Employer Gives $500 Bonus To Workers Who Quit Smoking
While many employers are refusing to hire smokers, one employer takes a softer approach.
But a Bakers, Calif. employer came up with what might be the best incentive yet: Econo Air, an air conditioning sales store, offers a $500 bonus to any employee who quits smoking for at least three months, as was first reported by the local ABC news outlet.
In speaking to ABC 23, Gary Flanagan, the president of the company, said he came up with the plan after seeing close friends and family members die from smoking-related illnesses. "I lost a few family members [from smoking] and a short time ago, my best friend," he said.
He added that he is losing money from the program.
Econo Air worker Daniel Frye quit smoking after having smoked for years. "My stamina has increased twice, and it's awesome," he said."What I do is very hot, very strenuous. We find ourselves in some extreme conditions. It's a lot easier to breathe" as a result of quitting.
A recent study found that offering cash incentives can be a very effective motivator, at least when it comes to slimming down. Researchers at Cornell University and University of Texas at Arlington examined four different company weight-loss programs and concluded that "employees who received some sort of financial incentive, either by being paid directly or through a refundable bond program, experienced more weight loss than in the control group who weren't given any extra cash for their weight loss efforts."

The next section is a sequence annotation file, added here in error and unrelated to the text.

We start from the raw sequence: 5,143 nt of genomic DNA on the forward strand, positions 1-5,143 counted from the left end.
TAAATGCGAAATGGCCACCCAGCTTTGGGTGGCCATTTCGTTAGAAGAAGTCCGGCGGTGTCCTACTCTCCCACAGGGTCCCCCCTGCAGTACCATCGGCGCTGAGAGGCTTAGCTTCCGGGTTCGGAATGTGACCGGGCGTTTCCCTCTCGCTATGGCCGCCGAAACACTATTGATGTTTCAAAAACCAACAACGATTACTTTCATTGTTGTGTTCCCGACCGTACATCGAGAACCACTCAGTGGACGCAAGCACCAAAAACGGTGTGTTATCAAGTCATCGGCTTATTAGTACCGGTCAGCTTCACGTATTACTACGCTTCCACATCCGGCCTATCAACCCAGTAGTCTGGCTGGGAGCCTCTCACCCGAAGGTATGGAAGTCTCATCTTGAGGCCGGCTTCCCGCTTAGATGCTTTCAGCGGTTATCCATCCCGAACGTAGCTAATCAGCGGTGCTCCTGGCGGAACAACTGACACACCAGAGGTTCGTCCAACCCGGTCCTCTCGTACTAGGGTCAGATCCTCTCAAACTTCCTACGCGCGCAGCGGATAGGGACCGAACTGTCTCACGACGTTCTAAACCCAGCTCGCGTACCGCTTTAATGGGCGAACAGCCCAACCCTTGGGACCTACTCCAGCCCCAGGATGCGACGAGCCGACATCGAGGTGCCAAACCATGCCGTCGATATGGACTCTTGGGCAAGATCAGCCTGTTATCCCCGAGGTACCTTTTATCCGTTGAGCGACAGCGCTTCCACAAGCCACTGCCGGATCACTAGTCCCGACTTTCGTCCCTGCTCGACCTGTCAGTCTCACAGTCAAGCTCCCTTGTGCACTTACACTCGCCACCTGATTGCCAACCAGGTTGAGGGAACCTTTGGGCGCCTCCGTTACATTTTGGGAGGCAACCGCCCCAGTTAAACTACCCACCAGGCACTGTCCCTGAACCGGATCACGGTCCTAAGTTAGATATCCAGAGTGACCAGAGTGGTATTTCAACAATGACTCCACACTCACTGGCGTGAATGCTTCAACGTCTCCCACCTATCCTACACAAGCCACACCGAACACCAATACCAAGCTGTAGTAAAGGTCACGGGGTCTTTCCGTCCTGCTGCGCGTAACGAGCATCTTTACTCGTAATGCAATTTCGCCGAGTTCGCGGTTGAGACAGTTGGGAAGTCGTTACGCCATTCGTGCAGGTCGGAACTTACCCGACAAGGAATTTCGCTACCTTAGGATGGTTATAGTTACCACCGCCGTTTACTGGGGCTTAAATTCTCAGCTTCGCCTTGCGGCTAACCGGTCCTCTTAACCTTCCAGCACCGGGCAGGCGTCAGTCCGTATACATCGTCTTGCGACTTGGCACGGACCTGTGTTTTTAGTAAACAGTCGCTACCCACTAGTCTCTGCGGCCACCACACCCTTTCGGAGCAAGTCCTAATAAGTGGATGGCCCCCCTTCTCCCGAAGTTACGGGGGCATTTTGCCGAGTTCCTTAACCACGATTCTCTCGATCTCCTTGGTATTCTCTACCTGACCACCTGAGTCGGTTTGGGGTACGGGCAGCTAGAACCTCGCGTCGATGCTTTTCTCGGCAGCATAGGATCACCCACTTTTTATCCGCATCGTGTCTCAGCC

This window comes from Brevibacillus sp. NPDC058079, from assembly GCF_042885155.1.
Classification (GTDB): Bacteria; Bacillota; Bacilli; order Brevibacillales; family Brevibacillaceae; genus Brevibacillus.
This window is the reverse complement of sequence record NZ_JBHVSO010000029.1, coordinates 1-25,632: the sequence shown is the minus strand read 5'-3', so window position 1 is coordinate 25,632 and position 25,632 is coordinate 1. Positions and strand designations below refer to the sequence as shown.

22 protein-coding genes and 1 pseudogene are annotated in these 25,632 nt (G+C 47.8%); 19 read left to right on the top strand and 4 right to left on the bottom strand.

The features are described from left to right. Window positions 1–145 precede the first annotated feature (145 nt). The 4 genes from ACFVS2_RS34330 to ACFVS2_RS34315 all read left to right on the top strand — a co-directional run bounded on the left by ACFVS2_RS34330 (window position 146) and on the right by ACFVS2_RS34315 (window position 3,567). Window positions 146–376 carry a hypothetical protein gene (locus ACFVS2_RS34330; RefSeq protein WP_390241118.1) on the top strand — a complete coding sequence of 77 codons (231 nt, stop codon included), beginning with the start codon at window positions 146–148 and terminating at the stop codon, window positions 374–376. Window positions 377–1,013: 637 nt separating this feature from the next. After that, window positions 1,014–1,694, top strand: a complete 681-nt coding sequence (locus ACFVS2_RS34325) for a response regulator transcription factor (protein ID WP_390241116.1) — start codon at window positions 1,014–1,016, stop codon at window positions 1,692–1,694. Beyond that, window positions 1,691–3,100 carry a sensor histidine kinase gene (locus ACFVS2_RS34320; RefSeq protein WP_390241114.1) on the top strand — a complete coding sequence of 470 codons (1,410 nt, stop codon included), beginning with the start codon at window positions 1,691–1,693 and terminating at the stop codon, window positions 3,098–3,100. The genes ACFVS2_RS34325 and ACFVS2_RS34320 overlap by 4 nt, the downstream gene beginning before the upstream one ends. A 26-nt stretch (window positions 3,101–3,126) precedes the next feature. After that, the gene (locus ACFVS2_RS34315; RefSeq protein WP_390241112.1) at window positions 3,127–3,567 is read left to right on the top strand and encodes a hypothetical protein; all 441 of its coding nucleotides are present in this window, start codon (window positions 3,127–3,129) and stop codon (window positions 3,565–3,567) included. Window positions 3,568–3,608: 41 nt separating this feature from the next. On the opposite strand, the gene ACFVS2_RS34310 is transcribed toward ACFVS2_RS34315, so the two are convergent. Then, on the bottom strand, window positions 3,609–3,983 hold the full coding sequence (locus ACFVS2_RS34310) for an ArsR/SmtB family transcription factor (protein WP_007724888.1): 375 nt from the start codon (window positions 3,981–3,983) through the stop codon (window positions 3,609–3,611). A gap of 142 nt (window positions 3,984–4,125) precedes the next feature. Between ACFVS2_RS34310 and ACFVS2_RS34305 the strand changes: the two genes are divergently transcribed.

Is it worth to offer cash to quit? There's plenty of evidence that workers who smoke incur higher medical bills. According to the Centers for Disease Control (CDC), an employee who smokes costs his or her employer an average of $3,400 a year in extra costs. As a result, 19 percent of 248 major U.S. employers made their workers who smoked pay more toward their health care costs, as The New York Times reported.
But are employers' anti-smoking policies infringing on workers rights? The debate remains open; twenty-nine states and the District of Columbia have passed smoker-protection laws, but 21 states have no laws against employers' banning the hiring of smokers, as USA Today reported last year. In 1997, roughly one in four Americans were smokers, but as of last year, the number was closer to one in five, as the CDC reported.
Dan Fastenberg was most recently a reporter with TIME Magazine. Previously, he was a writer for the Thomson Reuters news service's Latin America desk. He was also a reporter and associate editor for the Buenos Aires Herald while living in South America.
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